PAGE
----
DAKAR, June 11 (Reuters) - Short-sighted and inadequate foreign aid has worsened the plight of millions of people in Africa's parched and poverty-stricken Sahel belt, according to a report commissioned by major charities in the region.
The study entitled "Beyond Any Drought", backed by charities including Oxfam and Save the Children, argues that unless aid programmes are overhauled Africa's poorest nations face harsher famines as free-market reforms deepen the roots of poverty.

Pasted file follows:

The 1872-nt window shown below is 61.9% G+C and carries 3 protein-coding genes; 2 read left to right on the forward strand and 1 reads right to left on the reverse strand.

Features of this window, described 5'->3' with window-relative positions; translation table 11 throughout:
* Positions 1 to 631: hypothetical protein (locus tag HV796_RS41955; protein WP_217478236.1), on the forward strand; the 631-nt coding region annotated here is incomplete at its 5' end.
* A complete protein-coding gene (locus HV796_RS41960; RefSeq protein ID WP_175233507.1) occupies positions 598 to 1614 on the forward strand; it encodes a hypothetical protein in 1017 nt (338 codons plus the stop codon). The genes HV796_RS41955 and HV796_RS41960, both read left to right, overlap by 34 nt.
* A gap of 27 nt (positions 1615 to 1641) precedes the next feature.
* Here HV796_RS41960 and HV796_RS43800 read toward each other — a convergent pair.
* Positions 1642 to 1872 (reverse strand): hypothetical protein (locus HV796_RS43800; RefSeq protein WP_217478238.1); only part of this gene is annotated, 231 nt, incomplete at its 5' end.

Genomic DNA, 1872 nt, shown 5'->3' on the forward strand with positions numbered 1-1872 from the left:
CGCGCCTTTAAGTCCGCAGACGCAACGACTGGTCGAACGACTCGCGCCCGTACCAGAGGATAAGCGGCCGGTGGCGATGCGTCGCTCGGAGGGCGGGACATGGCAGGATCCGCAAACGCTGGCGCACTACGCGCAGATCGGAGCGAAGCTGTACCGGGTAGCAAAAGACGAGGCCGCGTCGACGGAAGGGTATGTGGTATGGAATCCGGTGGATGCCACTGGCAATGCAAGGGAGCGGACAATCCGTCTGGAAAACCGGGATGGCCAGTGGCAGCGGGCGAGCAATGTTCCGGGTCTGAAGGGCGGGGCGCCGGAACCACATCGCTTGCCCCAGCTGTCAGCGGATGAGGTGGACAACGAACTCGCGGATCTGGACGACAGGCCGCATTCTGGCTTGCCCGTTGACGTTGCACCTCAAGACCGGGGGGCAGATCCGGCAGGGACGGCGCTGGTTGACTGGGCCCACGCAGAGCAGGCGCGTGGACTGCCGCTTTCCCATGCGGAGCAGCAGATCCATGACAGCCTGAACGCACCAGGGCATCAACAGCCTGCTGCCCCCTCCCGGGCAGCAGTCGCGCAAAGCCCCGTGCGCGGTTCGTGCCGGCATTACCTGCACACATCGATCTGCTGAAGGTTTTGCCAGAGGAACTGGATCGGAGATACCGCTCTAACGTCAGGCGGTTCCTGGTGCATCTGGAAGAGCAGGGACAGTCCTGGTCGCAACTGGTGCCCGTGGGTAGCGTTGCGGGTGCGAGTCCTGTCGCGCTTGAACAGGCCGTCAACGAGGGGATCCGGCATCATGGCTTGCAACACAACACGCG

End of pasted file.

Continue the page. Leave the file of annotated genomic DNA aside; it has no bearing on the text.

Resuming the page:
Two years after a crisis in Niger left 3.6 million people short of food and grabbed world headlines with images of starving children, aid agencies failed to improve coordination with one another and with local governments.
"History will repeat itself unless governments in the Sahel and donor agencies adopt an entirely new strategy for the region," says Camilla Toulmin, director of the International Institute for Environment and Development (IIED) think-tank which co-issued the report.
Foreign organisations frequently fail to consult local residents', are inflexible with preconceived aid solutions and focus more on meeting their donors' targets than improving the lives of the poor, the report argued.
Read the full Article: Flawed aid worsens plight of Africa's Sahel-report